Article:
Property Price Advice comments on the latest Halifax property price report.
The latest Halifax House Price Index has been released, revealing that property prices across the UK have jumped by an average of 4% in the year to September, which marks a major rise from August, when the lender said prices were rising at an annual pace of 2.6%.
According to Halifax, the average price of a residential property in UK had now risen to a new high of £225,109, supported by falling unemployment and a chronic shortage of properties for sale.
The latest data comes as somewhat of a surprise given that there is growing pressure on spending power and continuing affordability concerns.
But a closer look at the housing market, and specifically at the latest home price data, reveals that price growth is actually slowing in the south of England, where property prices are generally far more expensive compared with rest of the country.
In London, for instance, a number of vendors are offering greater price reductions compared with last year. A vendor who is realistic in terms of price expectation will often appeal to price-sensitive buyers.
In contrast, residential property values continue to soar in parts of the Midlands and the north of England, where properties are generally more affordable.
The latest rise in home prices is a major blow for many aspiring home buyers, many of whom would have expected to see values drop as a result of ongoing political and economic uncertainty.
With several buyers often chasing one property, property prices are likely to rise further in the near term – there are simply not enough homes available, partly because housebuilding targets are not being met.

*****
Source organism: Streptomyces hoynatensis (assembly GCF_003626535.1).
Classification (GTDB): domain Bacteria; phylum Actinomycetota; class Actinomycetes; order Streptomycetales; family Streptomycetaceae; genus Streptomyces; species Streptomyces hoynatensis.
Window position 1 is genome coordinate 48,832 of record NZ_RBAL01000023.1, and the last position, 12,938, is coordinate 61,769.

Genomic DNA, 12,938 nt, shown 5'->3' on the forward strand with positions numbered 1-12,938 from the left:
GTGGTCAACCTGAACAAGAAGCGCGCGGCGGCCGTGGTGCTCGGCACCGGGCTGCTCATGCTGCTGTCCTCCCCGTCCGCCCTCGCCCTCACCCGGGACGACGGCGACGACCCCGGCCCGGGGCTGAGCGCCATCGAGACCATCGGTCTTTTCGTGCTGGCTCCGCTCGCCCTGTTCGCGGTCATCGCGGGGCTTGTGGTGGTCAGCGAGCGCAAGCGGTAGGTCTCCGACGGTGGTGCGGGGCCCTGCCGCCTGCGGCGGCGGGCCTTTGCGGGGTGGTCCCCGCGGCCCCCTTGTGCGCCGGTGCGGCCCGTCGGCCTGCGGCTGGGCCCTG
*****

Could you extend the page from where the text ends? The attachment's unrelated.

A further blow for potential property purchasers is the fact that aside from rising home prices, mortgage lenders have also started to slowly increase their rates, making the cost of borrowing funds to acquire property more expensive.
What’s more, a Bank of England interest rate hike in November is starting to look increasingly likely and that would push up borrowing costs further, which would make life for buyers even tougher.
If the Bank of England does raise the base the rate in November as expected, some existing homeowners may find that their mortgage costs increase, especially those on a tracker of standard variable rate deal. Anyone in this situation may wish to consider taking a look at some of the fixed rate deals available, some of which are currently at a record-low, and lock into a cheap rate before the Bank of England makes its move.
But even if rates are increased in November or in early 2018, the consensus is that they are unlikely to rise more than 0.25%, and since any rate hike will be limited, the impact on transaction volumes may indeed be negligible in the near term.
The real concerns will arise when rates start edging towards and above 1%. Until then, property prices are unlikely to come under increased pressure.